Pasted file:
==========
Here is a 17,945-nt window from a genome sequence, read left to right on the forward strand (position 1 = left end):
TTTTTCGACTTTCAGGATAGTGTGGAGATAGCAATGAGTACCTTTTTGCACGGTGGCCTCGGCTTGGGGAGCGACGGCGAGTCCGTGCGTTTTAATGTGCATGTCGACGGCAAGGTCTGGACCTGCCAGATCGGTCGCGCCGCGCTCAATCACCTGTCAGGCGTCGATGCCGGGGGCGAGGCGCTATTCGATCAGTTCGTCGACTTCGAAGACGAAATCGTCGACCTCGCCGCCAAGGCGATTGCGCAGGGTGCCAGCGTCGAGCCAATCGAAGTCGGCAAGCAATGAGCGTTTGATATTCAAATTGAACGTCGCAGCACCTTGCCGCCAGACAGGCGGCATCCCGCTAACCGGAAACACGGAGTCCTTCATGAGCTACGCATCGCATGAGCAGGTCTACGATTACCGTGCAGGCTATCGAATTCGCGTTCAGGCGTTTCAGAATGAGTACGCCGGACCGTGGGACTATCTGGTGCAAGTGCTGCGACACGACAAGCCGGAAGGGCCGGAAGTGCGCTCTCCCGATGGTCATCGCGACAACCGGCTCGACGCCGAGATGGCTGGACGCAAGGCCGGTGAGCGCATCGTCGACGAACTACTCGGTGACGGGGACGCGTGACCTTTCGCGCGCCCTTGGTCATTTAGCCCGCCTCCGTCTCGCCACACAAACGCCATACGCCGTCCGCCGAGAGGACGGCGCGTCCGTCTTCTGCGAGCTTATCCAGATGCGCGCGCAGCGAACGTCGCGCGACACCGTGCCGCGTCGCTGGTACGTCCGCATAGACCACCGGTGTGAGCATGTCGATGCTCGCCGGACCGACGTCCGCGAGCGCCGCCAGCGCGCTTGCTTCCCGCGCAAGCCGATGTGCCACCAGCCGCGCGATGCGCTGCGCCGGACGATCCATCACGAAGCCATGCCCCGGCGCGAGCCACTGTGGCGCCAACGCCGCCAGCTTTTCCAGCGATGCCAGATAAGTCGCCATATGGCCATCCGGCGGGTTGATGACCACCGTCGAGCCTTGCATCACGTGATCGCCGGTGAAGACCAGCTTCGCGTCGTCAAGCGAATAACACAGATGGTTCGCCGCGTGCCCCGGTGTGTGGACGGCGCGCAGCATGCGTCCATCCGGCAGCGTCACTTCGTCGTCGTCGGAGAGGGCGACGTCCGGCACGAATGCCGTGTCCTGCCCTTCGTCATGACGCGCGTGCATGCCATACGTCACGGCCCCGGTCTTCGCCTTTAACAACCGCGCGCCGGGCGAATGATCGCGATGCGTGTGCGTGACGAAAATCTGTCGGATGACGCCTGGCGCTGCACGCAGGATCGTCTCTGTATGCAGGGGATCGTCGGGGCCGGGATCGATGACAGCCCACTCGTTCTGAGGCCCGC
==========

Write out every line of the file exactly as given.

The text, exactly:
Here is a 17,945-nt window from a genome sequence, read left to right on the forward strand (position 1 = left end):
TTTTTCGACTTTCAGGATAGTGTGGAGATAGCAATGAGTACCTTTTTGCACGGTGGCCTCGGCTTGGGGAGCGACGGCGAGTCCGTGCGTTTTAATGTGCATGTCGACGGCAAGGTCTGGACCTGCCAGATCGGTCGCGCCGCGCTCAATCACCTGTCAGGCGTCGATGCCGGGGGCGAGGCGCTATTCGATCAGTTCGTCGACTTCGAAGACGAAATCGTCGACCTCGCCGCCAAGGCGATTGCGCAGGGTGCCAGCGTCGAGCCAATCGAAGTCGGCAAGCAATGAGCGTTTGATATTCAAATTGAACGTCGCAGCACCTTGCCGCCAGACAGGCGGCATCCCGCTAACCGGAAACACGGAGTCCTTCATGAGCTACGCATCGCATGAGCAGGTCTACGATTACCGTGCAGGCTATCGAATTCGCGTTCAGGCGTTTCAGAATGAGTACGCCGGACCGTGGGACTATCTGGTGCAAGTGCTGCGACACGACAAGCCGGAAGGGCCGGAAGTGCGCTCTCCCGATGGTCATCGCGACAACCGGCTCGACGCCGAGATGGCTGGACGCAAGGCCGGTGAGCGCATCGTCGACGAACTACTCGGTGACGGGGACGCGTGACCTTTCGCGCGCCCTTGGTCATTTAGCCCGCCTCCGTCTCGCCACACAAACGCCATACGCCGTCCGCCGAGAGGACGGCGCGTCCGTCTTCTGCGAGCTTATCCAGATGCGCGCGCAGCGAACGTCGCGCGACACCGTGCCGCGTCGCTGGTACGTCCGCATAGACCACCGGTGTGAGCATGTCGATGCTCGCCGGACCGACGTCCGCGAGCGCCGCCAGCGCGCTTGCTTCCCGCGCAAGCCGATGTGCCACCAGCCGCGCGATGCGCTGCGCCGGACGATCCATCACGAAGCCATGCCCCGGCGCGAGCCACTGTGGCGCCAACGCCGCCAGCTTTTCCAGCGATGCCAGATAAGTCGCCATATGGCCATCCGGCGGGTTGATGACCACCGTCGAGCCTTGCATCACGTGATCGCCGGTGAAGACCAGCTTCGCGTCGTCAAGCGAATAACACAGATGGTTCGCCGCGTGCCCCGGTGTGTGGACGGCGCGCAGCATGCGTCCATCCGGCAGCGTCACTTCGTCGTCGTCGGAGAGGGCGACGTCCGGCACGAATGCCGTGTCCTGCCCTTCGTCATGACGCGCGTGCATGCCATACGTCACGGCCCCGGTCTTCGCCTTTAACAACCGCGCGCCGGGCGAATGATCGCGATGCGTGTGCGTGACGAAAATCTGTCGGATGACGCCTGGCGCTGCACGCAGGATCGTCTCTGTATGCAGGGGATCGTCGGGGCCGGGATCGATGACAGCCCACTCGTTCTGAGGCCCGC